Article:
You know how much gas is in your car, your average miles per gallon, and your road speed. And you want to get from your home to your destination as quickly as possible, as efficiently as possible. Does speeding actually work?
If you are driving a 2012 Bugatti Veyron Super Sport, fuel efficiency is worthless to you. But for the rest of us making 300 to 1000 mile holiday journeys to and from families in our norm cars (Nissan Xterra for the win, it's the only car that sounds like it could be a member of X-Force) this holiday season, here are a couple of tips that could help.
Top image from MP_CC via shutterstock.
The optimal speed for your car
Across car types, the ideal speed for one's car is between 55 and 60 miles per hour. There will be slight variants based on the type of car (SUV vs. aerodynamic Sedan), but this speed is a good starting point across car types. For every 5 miles per hour over 60 mph, fuel efficiency decreases by approximately 8 percent, with this decrease in efficiency compounding with a further increase in velocity.
During the 1970s, the United States changed the interstate speed limit to 55 miles per hour, not out of a desire to increase safety, but to increase fuel efficiency by the Nixon Administration during the Energy Crisis. A proposed movement to alter current speed limits to 55 mph (89 kph) would save one billion barrels of oil a year due to increased fuel efficiency at lower speeds, decreasing our transportation fuel usage by 13%.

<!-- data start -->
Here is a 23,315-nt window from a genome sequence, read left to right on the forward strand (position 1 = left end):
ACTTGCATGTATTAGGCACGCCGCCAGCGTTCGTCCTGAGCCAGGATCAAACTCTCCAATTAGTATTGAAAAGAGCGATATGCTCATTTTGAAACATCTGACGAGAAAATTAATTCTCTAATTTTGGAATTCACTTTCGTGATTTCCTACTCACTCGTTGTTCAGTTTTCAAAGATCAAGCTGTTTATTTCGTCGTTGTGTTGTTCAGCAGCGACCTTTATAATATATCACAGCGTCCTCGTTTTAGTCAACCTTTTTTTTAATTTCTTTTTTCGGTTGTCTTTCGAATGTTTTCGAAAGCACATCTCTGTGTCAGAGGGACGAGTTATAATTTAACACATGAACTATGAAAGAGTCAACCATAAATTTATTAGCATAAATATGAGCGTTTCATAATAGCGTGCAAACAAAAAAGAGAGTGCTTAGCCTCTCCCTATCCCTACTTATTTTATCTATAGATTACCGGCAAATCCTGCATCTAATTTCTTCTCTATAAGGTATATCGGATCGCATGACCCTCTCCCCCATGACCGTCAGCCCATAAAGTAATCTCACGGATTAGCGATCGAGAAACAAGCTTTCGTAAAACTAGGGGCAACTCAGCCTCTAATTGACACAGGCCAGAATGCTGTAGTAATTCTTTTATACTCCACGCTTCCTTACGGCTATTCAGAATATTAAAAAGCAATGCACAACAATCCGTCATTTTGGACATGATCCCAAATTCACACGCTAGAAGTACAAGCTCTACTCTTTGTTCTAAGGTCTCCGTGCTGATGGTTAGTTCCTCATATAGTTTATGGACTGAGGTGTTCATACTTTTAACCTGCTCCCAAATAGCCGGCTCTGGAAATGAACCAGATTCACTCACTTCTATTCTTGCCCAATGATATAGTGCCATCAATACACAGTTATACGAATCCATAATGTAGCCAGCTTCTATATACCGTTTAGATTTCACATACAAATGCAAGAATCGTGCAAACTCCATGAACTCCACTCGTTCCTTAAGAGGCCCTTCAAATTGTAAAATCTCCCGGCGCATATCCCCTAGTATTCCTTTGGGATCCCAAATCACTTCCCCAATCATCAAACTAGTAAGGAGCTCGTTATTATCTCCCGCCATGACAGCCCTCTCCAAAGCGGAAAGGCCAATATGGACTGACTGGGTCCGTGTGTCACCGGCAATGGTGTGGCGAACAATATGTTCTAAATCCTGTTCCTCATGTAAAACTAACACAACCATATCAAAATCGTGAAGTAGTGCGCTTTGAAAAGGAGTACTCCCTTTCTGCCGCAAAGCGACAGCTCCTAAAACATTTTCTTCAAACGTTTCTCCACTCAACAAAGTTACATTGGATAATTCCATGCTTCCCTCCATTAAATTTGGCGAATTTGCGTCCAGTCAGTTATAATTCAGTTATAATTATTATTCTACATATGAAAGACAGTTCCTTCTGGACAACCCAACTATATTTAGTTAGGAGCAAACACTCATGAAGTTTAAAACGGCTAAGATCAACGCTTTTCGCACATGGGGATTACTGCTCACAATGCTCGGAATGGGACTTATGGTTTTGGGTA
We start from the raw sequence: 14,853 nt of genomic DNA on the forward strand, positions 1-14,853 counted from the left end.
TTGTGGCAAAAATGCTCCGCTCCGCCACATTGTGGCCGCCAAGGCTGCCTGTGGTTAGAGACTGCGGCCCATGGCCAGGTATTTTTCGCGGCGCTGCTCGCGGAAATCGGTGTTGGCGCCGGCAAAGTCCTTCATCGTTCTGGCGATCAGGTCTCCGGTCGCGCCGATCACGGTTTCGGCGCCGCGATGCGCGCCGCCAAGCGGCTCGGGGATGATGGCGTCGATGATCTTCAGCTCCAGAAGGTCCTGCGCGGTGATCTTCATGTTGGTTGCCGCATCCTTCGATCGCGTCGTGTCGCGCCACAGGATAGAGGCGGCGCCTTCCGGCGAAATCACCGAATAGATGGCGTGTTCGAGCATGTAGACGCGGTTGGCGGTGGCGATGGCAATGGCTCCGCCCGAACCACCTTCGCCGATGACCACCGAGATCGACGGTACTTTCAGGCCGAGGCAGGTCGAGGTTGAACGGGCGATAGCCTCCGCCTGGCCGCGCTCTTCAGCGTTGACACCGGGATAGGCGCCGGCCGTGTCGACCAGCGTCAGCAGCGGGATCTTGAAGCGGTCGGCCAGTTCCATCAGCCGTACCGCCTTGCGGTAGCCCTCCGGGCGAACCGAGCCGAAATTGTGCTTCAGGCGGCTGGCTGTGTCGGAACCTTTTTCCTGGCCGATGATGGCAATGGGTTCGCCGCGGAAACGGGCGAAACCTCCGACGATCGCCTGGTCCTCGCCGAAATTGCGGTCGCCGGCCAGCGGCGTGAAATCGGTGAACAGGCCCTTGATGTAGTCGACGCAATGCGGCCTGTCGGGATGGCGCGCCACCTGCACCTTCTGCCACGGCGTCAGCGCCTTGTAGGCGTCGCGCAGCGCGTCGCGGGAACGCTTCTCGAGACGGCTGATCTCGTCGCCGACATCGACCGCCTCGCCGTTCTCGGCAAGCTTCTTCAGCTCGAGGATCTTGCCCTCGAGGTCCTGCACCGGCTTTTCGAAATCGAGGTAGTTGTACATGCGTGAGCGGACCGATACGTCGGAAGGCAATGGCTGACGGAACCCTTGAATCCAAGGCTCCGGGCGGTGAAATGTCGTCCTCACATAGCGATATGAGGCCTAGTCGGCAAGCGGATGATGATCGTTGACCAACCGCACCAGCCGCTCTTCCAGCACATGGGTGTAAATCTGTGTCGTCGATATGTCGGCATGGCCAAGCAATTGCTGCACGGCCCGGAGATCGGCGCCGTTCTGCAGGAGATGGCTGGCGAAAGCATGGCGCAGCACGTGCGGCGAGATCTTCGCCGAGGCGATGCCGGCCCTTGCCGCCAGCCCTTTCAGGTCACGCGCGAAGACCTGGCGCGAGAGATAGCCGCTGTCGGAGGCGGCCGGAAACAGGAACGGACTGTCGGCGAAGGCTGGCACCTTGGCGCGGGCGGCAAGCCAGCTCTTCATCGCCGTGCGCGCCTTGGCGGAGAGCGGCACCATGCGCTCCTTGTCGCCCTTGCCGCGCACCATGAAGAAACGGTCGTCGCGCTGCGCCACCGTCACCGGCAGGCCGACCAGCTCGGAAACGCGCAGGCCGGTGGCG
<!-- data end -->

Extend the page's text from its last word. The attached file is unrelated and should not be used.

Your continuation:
How much time do you save by speeding?
Let's say the speed limit is 70 mph (113 kph) and you have a 280 mile interstate journey ahead of you. You'll drift to 85 mph at some points when the road ahead is open and no state troopers are around, drop back down to 60 mph in construction zones, and move to 70 mph because of the idiot doing two miles above the speed limit in the fast lane.
For the sake of argument, let's say your average speed over the trip is 78 mph (126 kph) – eight miles above the limit in most states. You just risked a ticket, probably spent the last 3.6 hours of your life stressed out and paranoid, and killed your car's fuel efficiency to spend 24 extra minutes with your relatives - time that will likely be spent sitting in front of a television watching Storage Wars. You're a winner (in the game of life)!
If you take the national average for a gallon of low grade gasoline, $3.29, into account, along with a 12.8% percent decrease in fuel efficiency from driving the 70 mph speed limit, you just spent $4.51 for the privilege of spending those 24 minutes in expanded basic cable hell.
Give me my money back
Give me my five bucks, less stress, the lack of speeding tickets, and 24 minutes of quiet time any day over a furious race to the finish line. Without taking safety considerations into account, driving a little slower helps the environment, saves a little money, and keeps you from being trapped watching expanded basic cable while you are on smart phone probation in your parents' house.
Images from Shutterstock, CC sources, and Wayne State University. Sources linked within the article.